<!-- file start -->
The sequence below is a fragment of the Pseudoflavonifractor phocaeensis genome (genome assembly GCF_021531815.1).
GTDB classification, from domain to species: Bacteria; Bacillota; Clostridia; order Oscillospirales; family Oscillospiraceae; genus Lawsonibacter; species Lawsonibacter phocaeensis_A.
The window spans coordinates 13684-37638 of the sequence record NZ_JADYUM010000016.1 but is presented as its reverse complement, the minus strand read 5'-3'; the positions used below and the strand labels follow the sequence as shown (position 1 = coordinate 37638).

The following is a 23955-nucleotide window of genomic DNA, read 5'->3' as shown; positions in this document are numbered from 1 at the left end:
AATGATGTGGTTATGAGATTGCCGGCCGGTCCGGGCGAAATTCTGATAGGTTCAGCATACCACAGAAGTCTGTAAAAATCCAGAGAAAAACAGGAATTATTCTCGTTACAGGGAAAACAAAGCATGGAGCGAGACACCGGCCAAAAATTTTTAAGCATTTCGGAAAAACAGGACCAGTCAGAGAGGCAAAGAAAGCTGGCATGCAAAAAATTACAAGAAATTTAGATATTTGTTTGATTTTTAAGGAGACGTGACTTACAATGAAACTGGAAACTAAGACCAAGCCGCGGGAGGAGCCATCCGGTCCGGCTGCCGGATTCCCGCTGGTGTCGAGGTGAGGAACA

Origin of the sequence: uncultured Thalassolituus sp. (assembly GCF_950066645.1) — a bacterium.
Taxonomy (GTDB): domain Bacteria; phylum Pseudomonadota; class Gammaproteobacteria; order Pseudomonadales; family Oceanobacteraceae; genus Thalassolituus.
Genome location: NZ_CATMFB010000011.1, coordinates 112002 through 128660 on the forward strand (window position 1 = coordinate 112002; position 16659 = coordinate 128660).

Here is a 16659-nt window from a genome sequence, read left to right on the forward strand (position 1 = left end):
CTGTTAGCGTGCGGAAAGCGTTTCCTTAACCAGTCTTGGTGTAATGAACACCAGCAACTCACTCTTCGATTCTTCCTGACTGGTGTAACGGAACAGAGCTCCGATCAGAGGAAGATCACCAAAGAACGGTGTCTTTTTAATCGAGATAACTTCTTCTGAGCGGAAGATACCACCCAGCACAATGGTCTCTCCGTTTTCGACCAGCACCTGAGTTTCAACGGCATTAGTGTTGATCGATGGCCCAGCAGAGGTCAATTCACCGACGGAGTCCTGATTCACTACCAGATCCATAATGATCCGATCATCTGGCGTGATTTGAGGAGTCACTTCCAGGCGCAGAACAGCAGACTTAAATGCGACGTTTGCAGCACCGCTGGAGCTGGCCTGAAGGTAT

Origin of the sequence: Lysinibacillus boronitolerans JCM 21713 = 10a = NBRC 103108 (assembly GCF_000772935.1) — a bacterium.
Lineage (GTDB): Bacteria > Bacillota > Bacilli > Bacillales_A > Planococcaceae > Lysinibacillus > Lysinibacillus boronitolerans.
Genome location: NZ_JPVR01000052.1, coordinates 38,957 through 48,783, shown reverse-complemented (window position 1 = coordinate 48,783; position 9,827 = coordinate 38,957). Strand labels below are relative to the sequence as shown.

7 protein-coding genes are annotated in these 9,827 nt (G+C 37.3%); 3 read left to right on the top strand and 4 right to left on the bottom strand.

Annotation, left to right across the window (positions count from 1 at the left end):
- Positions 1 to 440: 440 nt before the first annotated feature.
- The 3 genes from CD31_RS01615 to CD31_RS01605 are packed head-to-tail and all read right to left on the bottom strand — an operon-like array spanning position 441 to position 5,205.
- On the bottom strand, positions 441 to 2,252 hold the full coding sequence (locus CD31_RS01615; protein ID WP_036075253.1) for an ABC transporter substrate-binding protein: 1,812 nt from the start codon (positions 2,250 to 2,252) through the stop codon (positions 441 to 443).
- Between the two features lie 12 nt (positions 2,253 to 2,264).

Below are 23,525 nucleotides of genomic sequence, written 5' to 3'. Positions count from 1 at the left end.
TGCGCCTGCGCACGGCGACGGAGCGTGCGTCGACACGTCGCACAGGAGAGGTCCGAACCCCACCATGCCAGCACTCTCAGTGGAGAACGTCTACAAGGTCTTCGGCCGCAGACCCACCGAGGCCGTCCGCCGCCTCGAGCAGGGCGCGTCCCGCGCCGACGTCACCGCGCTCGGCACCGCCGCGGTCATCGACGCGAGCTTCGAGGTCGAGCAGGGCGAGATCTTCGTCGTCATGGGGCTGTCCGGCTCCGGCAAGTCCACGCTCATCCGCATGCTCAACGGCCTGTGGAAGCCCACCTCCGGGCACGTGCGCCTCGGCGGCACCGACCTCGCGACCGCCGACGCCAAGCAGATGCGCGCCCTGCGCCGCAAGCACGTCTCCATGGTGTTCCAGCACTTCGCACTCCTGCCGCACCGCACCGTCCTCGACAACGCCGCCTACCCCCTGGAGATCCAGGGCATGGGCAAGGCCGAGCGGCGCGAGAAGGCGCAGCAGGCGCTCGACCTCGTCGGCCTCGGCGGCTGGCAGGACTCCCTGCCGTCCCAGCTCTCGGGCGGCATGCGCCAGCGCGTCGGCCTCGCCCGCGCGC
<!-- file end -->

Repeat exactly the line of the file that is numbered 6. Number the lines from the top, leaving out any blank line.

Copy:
Origin of the sequence: uncultured Thalassolituus sp. (assembly GCF_950066645.1) — a bacterium.